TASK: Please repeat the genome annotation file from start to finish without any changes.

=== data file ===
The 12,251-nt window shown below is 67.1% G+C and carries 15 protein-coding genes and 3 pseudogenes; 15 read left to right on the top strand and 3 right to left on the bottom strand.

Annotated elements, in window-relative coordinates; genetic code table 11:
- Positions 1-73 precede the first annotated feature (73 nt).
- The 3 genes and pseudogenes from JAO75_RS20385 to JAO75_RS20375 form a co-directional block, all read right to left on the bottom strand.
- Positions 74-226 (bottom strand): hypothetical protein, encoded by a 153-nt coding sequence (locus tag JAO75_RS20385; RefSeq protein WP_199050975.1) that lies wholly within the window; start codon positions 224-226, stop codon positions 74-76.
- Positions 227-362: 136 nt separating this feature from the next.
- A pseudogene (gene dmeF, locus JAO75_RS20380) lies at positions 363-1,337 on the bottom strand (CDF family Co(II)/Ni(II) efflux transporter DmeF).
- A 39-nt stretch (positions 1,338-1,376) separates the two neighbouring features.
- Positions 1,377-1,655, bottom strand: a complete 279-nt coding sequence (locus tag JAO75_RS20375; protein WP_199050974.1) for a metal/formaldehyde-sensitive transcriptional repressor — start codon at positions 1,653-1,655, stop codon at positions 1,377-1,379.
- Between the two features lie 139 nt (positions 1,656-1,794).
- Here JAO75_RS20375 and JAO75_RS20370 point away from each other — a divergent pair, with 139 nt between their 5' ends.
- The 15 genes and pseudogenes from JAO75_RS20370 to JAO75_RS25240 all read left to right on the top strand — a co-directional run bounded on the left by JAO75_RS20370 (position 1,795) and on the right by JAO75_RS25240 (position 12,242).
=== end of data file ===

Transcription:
The 12,251-nt window shown below is 67.1% G+C and carries 15 protein-coding genes and 3 pseudogenes; 15 read left to right on the top strand and 3 right to left on the bottom strand.

Annotated elements, in window-relative coordinates; genetic code table 11:
- Positions 1-73 precede the first annotated feature (73 nt).
- The 3 genes and pseudogenes from JAO75_RS20385 to JAO75_RS20375 form a co-directional block, all read right to left on the bottom strand.
- Positions 74-226 (bottom strand): hypothetical protein, encoded by a 153-nt coding sequence (locus tag JAO75_RS20385; RefSeq protein WP_199050975.1) that lies wholly within the window; start codon positions 224-226, stop codon positions 74-76.
- Positions 227-362: 136 nt separating this feature from the next.
- A pseudogene (gene dmeF, locus JAO75_RS20380) lies at positions 363-1,337 on the bottom strand (CDF family Co(II)/Ni(II) efflux transporter DmeF).
- A 39-nt stretch (positions 1,338-1,376) separates the two neighbouring features.
- Positions 1,377-1,655, bottom strand: a complete 279-nt coding sequence (locus tag JAO75_RS20375; protein WP_199050974.1) for a metal/formaldehyde-sensitive transcriptional repressor — start codon at positions 1,653-1,655, stop codon at positions 1,377-1,379.
- Between the two features lie 139 nt (positions 1,656-1,794).
- Here JAO75_RS20375 and JAO75_RS20370 point away from each other — a divergent pair, with 139 nt between their 5' ends.
- The 15 genes and pseudogenes from JAO75_RS20370 to JAO75_RS25240 all read left to right on the top strand — a co-directional run bounded on the left by JAO75_RS20370 (position 1,795) and on the right by JAO75_RS25240 (position 12,242).